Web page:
On any given day, you may look around your office and see that all your employees are at work. But present doesn’t always mean productive. Presenteeism—absenteeism’s lesser known, but still costly, cousin—occurs when employees who are physically present are, due to a physical or emotional issue, distracted to the point of reduced productivity.

As employers increase their sensitivity to the issues surrounding mental and physical health in the workplace, they also increase their awareness of presenteeism. “Everyone is aware of situations where employees are at work but are not productive due to emotional or physical distractions,” says Greg Van Slyke, senior director, business development, with Homewood Human Solutions. “They may call these individuals the ‘walking wounded’ or, to use a sports analogy, say they are ‘playing hurt.’”

But beyond this simple definition, presenteeism has several nuances. If, once or twice, an individual is distracted at work by a personal matter, that is not presenteeism or, at least, it is notconsistent presenteeism. According to Emmanuelle Gaudette, prevention and health promotion manager with Standard Life, “If the problem that creates the distraction persists and results in chronic stress with unhealthy physical or emotional manifestations (racing heart, headaches, depression), it becomes a health issue that interferes with productivity.” That’s the presenteeism employers should be concerned about.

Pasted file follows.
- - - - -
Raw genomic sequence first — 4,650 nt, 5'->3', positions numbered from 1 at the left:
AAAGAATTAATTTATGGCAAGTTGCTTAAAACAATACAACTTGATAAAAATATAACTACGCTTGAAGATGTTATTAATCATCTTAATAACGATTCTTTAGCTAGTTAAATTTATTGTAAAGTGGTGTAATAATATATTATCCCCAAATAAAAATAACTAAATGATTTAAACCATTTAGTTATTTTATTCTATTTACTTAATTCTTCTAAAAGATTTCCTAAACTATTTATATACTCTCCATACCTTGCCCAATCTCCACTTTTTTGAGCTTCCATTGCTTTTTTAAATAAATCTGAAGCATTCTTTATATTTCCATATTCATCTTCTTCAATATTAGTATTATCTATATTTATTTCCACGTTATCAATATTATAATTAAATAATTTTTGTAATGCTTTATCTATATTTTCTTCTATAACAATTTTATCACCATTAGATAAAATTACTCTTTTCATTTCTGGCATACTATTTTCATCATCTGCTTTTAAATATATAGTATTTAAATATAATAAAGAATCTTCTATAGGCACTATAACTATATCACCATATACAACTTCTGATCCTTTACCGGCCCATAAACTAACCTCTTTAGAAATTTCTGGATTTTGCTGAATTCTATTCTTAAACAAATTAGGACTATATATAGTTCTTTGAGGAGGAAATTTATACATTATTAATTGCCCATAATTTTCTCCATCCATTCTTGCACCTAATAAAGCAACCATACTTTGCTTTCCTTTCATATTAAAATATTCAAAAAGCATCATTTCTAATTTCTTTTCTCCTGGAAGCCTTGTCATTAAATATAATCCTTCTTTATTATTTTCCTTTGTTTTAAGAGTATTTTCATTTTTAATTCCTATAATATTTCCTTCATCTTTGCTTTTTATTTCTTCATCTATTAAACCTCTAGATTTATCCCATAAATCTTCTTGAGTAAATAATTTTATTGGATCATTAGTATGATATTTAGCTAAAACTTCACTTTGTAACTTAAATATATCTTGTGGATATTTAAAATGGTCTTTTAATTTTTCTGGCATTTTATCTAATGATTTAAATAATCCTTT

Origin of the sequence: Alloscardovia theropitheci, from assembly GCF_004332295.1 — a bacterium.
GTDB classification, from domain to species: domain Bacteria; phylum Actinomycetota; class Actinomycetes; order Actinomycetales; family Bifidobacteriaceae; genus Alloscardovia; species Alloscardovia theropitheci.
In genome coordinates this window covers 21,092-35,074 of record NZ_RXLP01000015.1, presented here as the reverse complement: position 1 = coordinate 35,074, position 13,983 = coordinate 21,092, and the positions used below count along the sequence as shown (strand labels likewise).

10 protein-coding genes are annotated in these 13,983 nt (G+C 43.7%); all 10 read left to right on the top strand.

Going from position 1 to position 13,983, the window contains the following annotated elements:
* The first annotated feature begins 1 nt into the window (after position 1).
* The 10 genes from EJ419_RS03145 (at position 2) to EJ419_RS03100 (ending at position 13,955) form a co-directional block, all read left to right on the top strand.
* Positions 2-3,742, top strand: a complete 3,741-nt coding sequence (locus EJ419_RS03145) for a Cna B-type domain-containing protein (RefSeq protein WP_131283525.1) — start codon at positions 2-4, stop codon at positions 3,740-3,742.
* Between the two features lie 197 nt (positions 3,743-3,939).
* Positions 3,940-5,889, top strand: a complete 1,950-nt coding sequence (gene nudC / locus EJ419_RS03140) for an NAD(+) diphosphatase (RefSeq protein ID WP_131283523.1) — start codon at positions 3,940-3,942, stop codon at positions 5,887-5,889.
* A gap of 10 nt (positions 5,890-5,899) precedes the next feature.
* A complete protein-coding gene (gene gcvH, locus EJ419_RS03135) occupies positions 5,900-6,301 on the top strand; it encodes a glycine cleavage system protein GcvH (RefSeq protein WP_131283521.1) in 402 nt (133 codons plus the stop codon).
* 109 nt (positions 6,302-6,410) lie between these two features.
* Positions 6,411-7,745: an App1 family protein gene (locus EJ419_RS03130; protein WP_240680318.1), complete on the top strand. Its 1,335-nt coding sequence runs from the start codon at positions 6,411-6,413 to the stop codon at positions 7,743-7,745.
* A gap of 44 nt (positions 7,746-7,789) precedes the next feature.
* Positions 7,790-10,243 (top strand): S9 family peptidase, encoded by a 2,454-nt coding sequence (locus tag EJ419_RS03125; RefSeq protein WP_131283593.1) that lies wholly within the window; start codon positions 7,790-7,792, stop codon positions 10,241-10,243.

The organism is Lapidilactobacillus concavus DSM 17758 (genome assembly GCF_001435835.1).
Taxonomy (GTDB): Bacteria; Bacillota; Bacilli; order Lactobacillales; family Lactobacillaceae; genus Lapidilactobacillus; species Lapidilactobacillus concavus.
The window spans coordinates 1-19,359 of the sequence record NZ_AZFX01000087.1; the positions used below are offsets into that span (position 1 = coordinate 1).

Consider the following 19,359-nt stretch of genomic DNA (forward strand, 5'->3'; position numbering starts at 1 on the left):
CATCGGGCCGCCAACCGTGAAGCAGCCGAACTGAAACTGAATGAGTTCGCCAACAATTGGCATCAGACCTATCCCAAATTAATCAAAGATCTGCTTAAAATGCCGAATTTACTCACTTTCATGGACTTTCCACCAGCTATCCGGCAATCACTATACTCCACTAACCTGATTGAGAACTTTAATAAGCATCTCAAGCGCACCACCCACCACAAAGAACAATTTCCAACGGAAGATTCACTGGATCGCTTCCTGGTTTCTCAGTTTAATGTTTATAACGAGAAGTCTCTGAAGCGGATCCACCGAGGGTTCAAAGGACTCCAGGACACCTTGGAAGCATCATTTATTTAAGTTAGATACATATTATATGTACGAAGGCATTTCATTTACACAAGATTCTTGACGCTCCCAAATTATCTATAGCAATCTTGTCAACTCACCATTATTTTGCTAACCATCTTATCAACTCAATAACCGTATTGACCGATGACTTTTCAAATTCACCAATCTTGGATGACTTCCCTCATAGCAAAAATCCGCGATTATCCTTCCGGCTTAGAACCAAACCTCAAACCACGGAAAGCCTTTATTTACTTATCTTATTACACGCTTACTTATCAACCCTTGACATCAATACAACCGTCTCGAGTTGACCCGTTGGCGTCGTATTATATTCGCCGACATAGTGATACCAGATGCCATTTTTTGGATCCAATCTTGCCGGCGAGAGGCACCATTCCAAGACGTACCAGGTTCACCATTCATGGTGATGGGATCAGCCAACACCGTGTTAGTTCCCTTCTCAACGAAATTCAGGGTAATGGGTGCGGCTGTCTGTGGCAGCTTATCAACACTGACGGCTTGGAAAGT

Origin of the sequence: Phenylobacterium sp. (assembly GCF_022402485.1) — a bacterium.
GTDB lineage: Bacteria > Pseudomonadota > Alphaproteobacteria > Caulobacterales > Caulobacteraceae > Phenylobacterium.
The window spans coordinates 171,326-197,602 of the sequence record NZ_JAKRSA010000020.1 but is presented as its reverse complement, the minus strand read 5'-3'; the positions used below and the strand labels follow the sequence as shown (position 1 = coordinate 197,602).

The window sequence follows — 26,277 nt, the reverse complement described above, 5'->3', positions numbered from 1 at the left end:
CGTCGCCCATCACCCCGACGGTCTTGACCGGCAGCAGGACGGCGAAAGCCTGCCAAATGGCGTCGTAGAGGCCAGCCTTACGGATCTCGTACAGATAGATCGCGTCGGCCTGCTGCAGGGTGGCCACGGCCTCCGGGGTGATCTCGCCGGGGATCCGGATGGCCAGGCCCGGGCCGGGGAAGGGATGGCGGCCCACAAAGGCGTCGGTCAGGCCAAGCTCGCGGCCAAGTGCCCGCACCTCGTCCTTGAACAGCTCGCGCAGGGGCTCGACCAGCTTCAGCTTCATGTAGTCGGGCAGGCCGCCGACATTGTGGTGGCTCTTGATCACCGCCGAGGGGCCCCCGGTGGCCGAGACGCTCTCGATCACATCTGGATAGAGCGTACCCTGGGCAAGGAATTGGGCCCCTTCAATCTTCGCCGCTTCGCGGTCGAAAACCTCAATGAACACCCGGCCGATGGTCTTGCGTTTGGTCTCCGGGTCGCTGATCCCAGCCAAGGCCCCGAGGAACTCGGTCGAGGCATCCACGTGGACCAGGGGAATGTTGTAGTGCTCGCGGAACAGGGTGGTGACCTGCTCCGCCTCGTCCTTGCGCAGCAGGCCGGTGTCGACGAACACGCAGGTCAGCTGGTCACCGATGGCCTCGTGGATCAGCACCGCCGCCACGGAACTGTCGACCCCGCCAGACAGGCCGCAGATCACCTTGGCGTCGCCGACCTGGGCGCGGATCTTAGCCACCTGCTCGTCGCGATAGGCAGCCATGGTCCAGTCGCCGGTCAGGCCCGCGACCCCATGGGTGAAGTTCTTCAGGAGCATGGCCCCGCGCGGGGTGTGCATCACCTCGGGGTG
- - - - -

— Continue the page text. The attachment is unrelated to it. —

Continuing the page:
Lost productivity costs
Increasingly, plan sponsors and their consultants understand that a well-designed wellness campaign should help improve workplace health and employee productivity. And it is generally understood that the more a wellness strategy is ingrained across all levels of an organization—from procedural to social—the more positive its influence on employee health. To measure the impact of such a strategy, plan sponsors typically track criteria such as degrees of absenteeism, increases/decreases in drug claiming for chronic conditions with a lifestyle connection, short- and long-term disability claims and return-to-work successes and failures.

But absent from this list, due to its difficulty in quantifying, is measurement of presenteeism. To properly measure, presenteeism requires initial benchmarking followed by a form of intervention to address its causes. A follow-up remeasurement, post-intervention, then quantifies the degree of presenteeism. It sounds straightforward, but it’s not when you consider the depth to which employee actions, reactions, expectations regarding output and individual physical and emotional influences need to be identified and measured—all while using statistical protocols.